See slow neutron.
any free neutron (one that is not bound within an atomic nucleus) that has an average energy of motion (kinetic energy) corresponding to the average energy of the particles of the ambient materials. Relatively slow and of low energy, thermal neutrons exhibit properties, such as large cross sections in fission, that make them desirable in certain chain-reaction applications. Furthermore, the long de Broglie wavelengths of thermal neutrons make them valuable for certain applications of neutron optics. Thermal neutrons are produced by slowing down more energetic neutrons in a substance called a moderator after they have been ejected from atomic nuclei during nuclear reactions such as fission.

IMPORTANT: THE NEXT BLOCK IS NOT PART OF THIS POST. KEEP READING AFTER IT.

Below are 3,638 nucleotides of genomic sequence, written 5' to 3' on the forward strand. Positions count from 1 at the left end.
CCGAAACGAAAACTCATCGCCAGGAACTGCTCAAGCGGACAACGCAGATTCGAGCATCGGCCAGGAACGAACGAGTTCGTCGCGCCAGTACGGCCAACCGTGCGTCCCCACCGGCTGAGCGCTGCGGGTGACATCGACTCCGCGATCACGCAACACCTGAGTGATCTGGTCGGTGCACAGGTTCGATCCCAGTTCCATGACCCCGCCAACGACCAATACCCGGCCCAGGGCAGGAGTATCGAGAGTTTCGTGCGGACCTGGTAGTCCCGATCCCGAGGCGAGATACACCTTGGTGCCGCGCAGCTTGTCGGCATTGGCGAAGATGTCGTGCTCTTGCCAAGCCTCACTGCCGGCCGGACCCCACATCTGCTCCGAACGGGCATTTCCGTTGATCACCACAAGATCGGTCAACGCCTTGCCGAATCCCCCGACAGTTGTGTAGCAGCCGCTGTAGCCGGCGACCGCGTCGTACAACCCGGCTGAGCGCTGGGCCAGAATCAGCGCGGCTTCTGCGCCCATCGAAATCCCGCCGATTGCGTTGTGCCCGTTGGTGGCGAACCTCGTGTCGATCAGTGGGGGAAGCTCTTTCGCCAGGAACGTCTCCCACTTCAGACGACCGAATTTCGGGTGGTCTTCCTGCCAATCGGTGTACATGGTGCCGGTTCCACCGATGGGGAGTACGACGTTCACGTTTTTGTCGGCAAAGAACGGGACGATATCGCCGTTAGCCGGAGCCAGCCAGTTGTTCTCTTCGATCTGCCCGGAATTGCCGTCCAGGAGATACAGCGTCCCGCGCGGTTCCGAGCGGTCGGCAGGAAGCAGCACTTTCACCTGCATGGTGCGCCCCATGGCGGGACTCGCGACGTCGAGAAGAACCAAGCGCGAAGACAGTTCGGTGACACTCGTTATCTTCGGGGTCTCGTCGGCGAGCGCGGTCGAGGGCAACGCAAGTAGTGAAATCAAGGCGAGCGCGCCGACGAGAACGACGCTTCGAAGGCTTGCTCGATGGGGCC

Learn more about thermal neutron with a free trial on Britannica.com.